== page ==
After being one of the breakout players of the first half, Matt Adams is now stuck in an almighty funk for the Washington Nationals and needs to break out.
So far in August, he’s hitting just .061 with only two hits, though both have gone for extra bases. Things have gotten so bad for him, that after routinely being placed in the heart of the order, on Sunday he had to bat seventh, and rightly so.
In the lead up to this month, his batting line of .287/.361/.560 seemed pretty sustainable with a .296 BABIP. So this prolonged slump seems puzzling to say the least and has resulted in reduced playing time due to the red-hot Ryan Zimmerman.
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Well, a large portion of this will be down to bad BABIP luck. His .049 figure in August is almost impossibly low and will easily correct itself in time. But there may be a bit more too it than that.
According to Baseball Savant, Adams’ average exit velocity in August is a meager 84.4mph. Whereas before this month, it measured up at 89.2 mph. This may help explain a BABIP drop if he’s hitting it softer. So why the sudden dip in how hard he’s hitting the ball?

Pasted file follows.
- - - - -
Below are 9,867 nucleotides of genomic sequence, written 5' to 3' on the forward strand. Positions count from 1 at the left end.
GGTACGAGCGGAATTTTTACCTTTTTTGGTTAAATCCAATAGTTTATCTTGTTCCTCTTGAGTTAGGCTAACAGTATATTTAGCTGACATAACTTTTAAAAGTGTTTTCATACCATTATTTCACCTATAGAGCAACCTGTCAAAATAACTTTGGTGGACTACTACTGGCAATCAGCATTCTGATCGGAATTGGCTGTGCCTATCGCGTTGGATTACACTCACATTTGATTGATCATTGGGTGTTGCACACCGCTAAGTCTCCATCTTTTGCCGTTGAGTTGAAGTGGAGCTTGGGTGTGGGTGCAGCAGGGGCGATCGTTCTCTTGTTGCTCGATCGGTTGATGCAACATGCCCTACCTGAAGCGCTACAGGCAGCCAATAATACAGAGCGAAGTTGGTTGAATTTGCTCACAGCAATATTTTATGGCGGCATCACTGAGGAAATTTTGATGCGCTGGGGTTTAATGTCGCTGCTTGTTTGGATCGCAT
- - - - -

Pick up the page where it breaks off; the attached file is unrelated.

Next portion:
It looks like Adams has been trying to swing at more pitches up in the zone. If you take a look at his FanGraphs swing percentage heatmap from this season up until the end of July, you’ll notice he was very keyed in on those pitches right down the middle, as well as somewhat low and away.
Then compare it to his FanGraphs heatmap for August, you can see he’s chasing high in the zone, as well as down and a little in. By chasing more pitcher-friendly pitches outside his wheelhouse, he’s generating more soft contact, or swinging and missing altogether as he struggles to catch up to the pitch.
His line drive percentage has dropped from 20.7 percent to just 12 percent, while his fly ball percentage has jumped from 45 percent to 56 percent. Even in this day and age, line drives are going to yield better results than fly balls.
Hopefully, with a bit more selectivity at the plate, he can get back to his old ways. Adams and Zimmerman make the ideal platoon pairing given their ability to rake against the opposite-handed pitchers.
The Washington Nationals really found a gem this off-season in Matt Adams, and even despite this funk, he’s been one of the bargains of the season in the entire league.